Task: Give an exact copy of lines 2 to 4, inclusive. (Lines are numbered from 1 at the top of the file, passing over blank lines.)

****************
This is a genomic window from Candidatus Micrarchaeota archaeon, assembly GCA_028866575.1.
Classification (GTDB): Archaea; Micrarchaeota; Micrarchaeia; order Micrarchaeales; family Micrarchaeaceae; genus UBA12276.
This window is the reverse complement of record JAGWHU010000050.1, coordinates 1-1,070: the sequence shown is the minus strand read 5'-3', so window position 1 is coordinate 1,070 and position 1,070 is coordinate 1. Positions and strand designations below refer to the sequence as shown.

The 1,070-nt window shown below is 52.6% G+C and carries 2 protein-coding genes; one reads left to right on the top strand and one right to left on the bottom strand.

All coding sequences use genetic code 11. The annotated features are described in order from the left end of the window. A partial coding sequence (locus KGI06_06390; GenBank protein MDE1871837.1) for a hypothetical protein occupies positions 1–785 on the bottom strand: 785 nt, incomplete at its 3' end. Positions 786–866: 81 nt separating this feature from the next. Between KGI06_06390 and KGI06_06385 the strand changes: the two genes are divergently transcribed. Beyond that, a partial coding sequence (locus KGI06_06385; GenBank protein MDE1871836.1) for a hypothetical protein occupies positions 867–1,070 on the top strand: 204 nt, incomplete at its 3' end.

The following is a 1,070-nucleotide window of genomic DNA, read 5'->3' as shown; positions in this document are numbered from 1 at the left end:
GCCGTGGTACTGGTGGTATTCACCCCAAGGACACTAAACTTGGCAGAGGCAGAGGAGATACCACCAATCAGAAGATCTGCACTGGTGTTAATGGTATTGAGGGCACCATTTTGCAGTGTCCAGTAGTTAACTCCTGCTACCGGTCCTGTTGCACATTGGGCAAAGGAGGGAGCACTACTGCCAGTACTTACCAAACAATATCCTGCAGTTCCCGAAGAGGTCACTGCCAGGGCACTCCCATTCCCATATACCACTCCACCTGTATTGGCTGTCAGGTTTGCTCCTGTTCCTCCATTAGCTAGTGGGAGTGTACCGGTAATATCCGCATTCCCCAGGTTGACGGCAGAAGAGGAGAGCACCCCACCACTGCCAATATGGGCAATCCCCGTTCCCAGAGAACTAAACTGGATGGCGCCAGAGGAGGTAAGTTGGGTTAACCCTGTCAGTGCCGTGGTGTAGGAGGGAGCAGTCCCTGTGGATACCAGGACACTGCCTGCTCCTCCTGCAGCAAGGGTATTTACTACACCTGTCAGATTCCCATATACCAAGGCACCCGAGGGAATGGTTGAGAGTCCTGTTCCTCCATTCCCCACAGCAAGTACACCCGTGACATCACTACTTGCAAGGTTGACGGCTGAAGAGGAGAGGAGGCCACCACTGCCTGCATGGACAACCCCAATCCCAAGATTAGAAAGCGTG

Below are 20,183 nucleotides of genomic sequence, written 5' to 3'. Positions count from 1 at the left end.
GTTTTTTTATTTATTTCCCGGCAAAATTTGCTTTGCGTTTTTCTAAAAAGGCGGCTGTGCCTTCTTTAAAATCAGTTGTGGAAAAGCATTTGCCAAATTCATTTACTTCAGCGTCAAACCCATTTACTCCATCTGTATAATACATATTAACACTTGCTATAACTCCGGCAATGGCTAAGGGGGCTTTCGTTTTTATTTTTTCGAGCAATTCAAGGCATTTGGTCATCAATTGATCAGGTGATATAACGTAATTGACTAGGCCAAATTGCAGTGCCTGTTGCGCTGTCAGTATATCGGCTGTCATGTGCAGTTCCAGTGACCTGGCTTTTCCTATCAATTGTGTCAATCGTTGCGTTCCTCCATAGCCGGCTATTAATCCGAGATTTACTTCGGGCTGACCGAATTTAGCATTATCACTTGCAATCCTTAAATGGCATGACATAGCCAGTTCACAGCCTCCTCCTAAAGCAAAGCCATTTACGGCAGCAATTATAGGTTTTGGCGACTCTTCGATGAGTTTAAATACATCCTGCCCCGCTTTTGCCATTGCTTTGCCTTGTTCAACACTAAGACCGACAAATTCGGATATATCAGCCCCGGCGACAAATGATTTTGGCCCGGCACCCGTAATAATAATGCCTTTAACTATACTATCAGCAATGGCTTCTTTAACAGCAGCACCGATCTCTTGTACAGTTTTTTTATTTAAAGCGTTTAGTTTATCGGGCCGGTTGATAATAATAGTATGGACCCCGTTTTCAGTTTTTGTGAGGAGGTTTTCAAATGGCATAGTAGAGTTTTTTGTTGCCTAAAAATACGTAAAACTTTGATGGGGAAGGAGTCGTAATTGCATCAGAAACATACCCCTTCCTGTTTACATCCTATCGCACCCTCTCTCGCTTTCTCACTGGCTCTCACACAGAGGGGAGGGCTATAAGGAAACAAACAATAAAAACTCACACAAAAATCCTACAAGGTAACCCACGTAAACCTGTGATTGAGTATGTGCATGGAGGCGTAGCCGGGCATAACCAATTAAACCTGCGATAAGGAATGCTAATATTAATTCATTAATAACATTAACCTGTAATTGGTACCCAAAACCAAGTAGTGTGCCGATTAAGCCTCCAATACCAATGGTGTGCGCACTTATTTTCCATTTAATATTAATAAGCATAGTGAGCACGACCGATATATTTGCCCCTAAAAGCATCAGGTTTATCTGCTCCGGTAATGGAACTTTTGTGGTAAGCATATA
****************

Classification (GTDB): Archaea; Micrarchaeota; Micrarchaeia; order Micrarchaeales; family Micrarchaeaceae; genus UBA12276.
This window is the reverse complement of record JAGWHU010000050.1, coordinates 1-1,070: the sequence shown is the minus strand read 5'-3', so window position 1 is coordinate 1,070 and position 1,070 is coordinate 1. Positions and strand designations below refer to the sequence as shown.

The 1,070-nt window shown below is 52.6% G+C and carries 2 protein-coding genes; one reads left to right on the top strand and one right to left on the bottom strand.